Problem With Days Sales Outstanding Example

See also:
Daily Sales Outstanding Calculation
Operating Cycle Definition
Unlock Cash in Your Business
Turnover in Collections is Destroying Your DSO
Daily Sales Outstanding (DSO)

Dales Sales Outstanding Explanation

Often days sales outstanding (commonly referred to simply as DSO) is used as a measure of the average number of days it takes for a company to collect on its credit sales, using the accounts receivable balance at the end of a period and the amount of credit sales for that period. Days sales outstanding is closely related to accounts receivable turnover, as DSO can also be expressed as the number of days in a period divided by the accounts receivable turnover. The lower the DSO, the shorter the time it takes for a company to collect. Whereas a higher DSO means a longer time period to collect and usually indicates a problem with a company’s collection process and/or credit underwriting.

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How To Use Days Sales Outstanding

Days sales outstanding is a measure which should be monitored often in order to gauge the efficiency and effectiveness of a company’s accounting department. Closely examine the trend in DSO over a period of weeks or months to identify problems. This is especially true before they get out of hand. As a result, comparing the Days Sales Outstanding industry average with that of the company will help to gauge whether or not a company is lagging or surpassing its competitors in its accounting operations. One way to monitor trends in days sales outstanding is through the use of a flash report. For example, a company may also consider implementing a daily cash report to manage its cash on a daily basis, with an eye towards improving its DSO by improving its collections.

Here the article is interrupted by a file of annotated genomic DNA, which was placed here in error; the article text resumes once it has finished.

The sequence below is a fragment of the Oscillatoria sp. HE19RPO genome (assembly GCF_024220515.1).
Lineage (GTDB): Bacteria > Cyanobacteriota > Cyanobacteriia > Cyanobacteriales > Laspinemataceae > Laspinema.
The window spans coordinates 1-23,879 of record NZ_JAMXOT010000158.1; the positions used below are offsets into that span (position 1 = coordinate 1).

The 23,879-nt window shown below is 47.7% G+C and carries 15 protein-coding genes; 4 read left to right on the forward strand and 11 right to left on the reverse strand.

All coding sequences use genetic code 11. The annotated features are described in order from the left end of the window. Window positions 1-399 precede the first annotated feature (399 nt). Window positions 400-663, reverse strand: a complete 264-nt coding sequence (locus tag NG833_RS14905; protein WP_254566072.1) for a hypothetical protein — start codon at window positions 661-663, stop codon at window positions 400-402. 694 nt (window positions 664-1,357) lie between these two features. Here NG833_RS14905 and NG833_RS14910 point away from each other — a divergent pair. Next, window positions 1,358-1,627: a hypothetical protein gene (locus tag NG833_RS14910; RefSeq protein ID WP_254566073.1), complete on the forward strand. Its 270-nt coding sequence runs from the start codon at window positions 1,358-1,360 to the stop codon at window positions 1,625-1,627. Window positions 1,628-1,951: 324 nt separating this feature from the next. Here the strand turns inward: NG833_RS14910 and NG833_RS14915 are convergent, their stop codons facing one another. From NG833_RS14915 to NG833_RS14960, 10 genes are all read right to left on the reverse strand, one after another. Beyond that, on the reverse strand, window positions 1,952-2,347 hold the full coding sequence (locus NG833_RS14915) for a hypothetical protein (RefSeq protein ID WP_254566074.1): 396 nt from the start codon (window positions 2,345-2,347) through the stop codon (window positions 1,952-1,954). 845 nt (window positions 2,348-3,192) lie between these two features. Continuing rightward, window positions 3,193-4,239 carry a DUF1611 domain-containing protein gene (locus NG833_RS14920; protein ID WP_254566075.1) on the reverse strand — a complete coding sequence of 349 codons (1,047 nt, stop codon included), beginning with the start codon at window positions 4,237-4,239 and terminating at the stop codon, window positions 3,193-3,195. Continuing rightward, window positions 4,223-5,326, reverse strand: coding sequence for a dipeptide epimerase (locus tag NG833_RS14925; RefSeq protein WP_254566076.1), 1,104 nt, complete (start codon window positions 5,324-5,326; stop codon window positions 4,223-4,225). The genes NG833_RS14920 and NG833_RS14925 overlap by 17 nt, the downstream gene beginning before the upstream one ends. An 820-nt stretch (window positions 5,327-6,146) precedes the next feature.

It is important to understand the days sales outstanding formula and what assumptions are made in its calculation. The following days sales outstanding example highlights a common problem.

Problem With Days Sales Outstanding Example

Unfortunately, the conventional methodology for calculating days sales outstanding weighs heavily on a company’s average annual sales, or a running 12 month average. Consequently, this approach overlooks the impact seasonality of sales can have on that statistic and can sometimes provide a misleading picture of the status of accounts receivable.

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Let’s assume two situations with the following facts:

Annual sales: $36,000,000 (or $100,000 per day)

Company A

A/R balance at end of current month: $7,000,000

Current Month: $6,000,000
1 Month Ago: $5,000,000
2 Months Ago: $2,000,000

Company B

A/R balance at end of current month: $7,000,000

Current Month: $2,000,000
1 Month Ago: $2,000,000
2 Months Ago: $1,000,000
3 Months Ago: $2,000,000

DSO Calculation

To calculate the traditional DSO for both companies, divide $7,000,000 by the average daily sales for the last 12 months of $100,000. This returns a DSO of 70 days.

However, Company A’s receivables are in much better condition as they only have receivables equal to the last 36 days sales (calculated as (A/R balance/current month’s sales)*# of days in month, or
($7,000,000/$6,000,000)*30 = 35).

Meanwhile, Company B’s receivables represent sales from the past 108 days.